And this is the way I’m going to name all of my images so that when they open them later on their computer, they will know who the photographer is.
This is something that not many people do and I don’t really understand why.
If you decide to keep your files original names, at least make sure the metadata of your files is correct and detailed.
- Another big mistake that I can point right away is when people are sending the same file in three different versions. For example a portrait in a little bit yellowish color, a little bit greenish color, and in black and white. Be professional and make sure your editorial is cohesive.
- Another very important thing is to make sure that your email is sent at the right time and day. For example in most if not in all of the Arabic countries the weekend is Friday and Saturday.
So Sunday is the beginning of the week for them.
And if you want to send your editorial to Vogue Arabia – Sunday will be absolutely appropriate day for that.
However I wouldn’t recommend you to send Sunday e-mails to European magazine let’s say.
- Also – Friday is not the perfect day to send e-mails to magazines. Unless, of course you really want them to get lost in the pile.
Okay, you sent your email and now – this is the beginning of the movie called The long waiting.
It’s been 3 days since you hit the send button and there is no answer from the magazine…
I know you want to send a reminder, but make sure to wait at least 6-7 days.
The more popular The magazine is, the longer it’s going to take for them to respond.
The key is to keep busy with more and new work.
You probably should send a reminder in about 10 days, If you don’t get an answer to your reminder in about three to five days, you can just move on to the next magazine.
It can be the same size or a smaller magazine, or even your own social media channels.
Whatever you do, don’t let yourself to be disappointed.
Many people even organize photo shoots just for their social media. Because they can publish straight away and not wait for any publications, because the more people see work from you, the more they will want to shoot with you.
If there is a certain publication that you really want to work with and there is a fellow photographer that you know, who has already been published there, you can always just ask them, if the media have some restrictions or preferences.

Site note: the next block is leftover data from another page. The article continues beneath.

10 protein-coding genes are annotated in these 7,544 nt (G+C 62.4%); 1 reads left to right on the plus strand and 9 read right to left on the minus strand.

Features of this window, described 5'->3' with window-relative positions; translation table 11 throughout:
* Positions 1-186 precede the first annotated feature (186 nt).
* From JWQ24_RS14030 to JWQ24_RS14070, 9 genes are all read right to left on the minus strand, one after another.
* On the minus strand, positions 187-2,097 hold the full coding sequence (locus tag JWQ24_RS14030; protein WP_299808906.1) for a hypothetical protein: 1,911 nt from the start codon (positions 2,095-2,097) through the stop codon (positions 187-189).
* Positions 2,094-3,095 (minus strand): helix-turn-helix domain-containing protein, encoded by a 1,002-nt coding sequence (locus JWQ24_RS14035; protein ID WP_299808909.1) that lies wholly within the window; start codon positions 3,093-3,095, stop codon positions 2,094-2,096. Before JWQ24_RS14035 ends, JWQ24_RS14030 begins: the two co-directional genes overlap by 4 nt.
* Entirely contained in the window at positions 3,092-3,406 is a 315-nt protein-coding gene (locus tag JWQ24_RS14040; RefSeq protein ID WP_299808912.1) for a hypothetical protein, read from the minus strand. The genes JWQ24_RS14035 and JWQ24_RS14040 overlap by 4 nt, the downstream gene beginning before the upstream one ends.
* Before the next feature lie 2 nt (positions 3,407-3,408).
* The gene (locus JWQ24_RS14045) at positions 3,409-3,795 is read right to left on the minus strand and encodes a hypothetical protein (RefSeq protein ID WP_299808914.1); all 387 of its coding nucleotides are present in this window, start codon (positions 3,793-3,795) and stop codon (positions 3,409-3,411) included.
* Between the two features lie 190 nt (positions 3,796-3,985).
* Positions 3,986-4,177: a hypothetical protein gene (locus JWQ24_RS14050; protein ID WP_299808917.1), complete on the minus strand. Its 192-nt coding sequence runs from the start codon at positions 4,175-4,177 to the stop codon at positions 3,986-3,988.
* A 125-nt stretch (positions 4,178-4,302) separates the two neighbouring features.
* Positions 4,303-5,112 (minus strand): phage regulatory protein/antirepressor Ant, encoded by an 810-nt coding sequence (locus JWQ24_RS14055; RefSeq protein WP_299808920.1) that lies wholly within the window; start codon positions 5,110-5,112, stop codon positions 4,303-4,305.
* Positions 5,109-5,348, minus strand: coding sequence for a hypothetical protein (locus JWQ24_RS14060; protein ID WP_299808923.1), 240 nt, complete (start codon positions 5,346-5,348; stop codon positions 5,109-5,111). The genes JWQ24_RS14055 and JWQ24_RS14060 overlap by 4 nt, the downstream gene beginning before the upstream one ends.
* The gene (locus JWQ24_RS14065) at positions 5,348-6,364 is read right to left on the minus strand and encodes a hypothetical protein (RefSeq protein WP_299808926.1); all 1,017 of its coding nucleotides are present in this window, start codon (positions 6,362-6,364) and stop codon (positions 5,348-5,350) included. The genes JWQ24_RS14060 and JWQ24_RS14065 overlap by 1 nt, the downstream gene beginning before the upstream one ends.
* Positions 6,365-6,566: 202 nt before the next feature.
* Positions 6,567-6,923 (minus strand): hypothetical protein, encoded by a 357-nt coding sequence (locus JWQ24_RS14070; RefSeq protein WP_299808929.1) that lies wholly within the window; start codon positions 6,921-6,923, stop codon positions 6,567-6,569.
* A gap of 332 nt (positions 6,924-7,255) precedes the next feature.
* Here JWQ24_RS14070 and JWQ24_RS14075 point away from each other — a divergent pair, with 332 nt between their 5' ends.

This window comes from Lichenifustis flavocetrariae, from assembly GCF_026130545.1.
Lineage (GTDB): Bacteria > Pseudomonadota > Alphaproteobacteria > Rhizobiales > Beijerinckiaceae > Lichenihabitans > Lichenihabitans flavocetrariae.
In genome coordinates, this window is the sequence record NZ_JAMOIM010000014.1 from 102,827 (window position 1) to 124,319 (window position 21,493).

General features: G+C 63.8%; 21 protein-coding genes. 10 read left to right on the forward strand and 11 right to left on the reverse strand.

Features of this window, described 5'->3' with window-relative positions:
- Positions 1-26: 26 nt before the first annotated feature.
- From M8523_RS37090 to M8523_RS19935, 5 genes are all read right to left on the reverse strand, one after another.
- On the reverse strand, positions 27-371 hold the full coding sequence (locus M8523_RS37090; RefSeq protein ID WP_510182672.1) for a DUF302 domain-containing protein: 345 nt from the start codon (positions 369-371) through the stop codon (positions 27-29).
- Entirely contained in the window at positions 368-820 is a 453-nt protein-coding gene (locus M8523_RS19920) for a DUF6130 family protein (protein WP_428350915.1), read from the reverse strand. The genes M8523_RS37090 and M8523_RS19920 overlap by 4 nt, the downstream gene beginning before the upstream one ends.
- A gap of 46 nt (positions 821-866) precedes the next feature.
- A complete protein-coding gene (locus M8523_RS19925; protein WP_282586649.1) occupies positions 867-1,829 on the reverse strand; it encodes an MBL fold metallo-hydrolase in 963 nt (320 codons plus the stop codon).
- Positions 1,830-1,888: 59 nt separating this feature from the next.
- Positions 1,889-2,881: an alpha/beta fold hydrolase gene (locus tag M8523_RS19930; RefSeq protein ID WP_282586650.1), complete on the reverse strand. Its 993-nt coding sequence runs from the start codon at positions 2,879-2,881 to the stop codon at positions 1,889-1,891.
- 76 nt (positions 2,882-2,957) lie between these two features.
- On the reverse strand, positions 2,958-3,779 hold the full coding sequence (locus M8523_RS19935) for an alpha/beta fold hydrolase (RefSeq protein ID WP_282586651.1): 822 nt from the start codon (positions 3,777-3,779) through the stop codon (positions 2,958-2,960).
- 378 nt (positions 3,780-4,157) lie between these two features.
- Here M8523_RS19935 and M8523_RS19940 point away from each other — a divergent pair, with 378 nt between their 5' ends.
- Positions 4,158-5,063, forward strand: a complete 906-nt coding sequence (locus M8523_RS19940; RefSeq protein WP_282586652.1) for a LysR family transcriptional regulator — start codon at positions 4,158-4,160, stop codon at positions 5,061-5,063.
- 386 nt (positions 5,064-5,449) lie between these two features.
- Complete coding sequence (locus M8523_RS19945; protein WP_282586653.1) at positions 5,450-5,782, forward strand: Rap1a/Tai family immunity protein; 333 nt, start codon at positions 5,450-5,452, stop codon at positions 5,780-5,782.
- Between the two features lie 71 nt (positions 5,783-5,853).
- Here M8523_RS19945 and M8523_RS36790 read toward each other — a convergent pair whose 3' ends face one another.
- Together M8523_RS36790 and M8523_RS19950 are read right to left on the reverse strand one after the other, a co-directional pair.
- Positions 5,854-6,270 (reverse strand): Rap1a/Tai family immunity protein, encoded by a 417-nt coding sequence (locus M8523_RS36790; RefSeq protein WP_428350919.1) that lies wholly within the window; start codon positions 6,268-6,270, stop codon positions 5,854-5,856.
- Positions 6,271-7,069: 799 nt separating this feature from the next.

I don’t recommend you to ask them for a specific email, because this is usually information that we all take a lot of time to find. And not many photographers are that willing to just share it for free. And that’s okay. You don’t have to be offended because of it, all you need to know is that if they have found the right e-mail, you can do it too!
And it’s not going to be that difficult, it’s going to be just a little bit time consuming.
If you get a yes, make sure you have all the needed correct credits for the editorial in hand, so that you can send them straight away. And I mean both – the team and the clothing credits.
It’s ok if you wait for the magazine to answer for 10 days, but it’s not ok to make them wait for you 10 days.
When we talk about publishing it’s all about deadlines, and you don’t want to miss any of those.
Having the correct credits beforehand will help you to work really fast with the magazine, but also to stay really organized.
I hope this was helpful for you. If you have any additional questions to the pitching process – don’t hesitate to ask them in our Facebook group called The Fashion Photography Podcast. Or of-course to share other topics that are interesting for you and that you’d like to hear in the next Friday episode.
Before the actual end of the podcast today – we’ve got some news!
There is a gorgeous new article on www.photographypodcast.net by the amazing fan of the show Kim Fisher and you can find it in our blog section!
She’s sharing some recent trends and inspiration!
We can’t wait to see you again next Wednesday!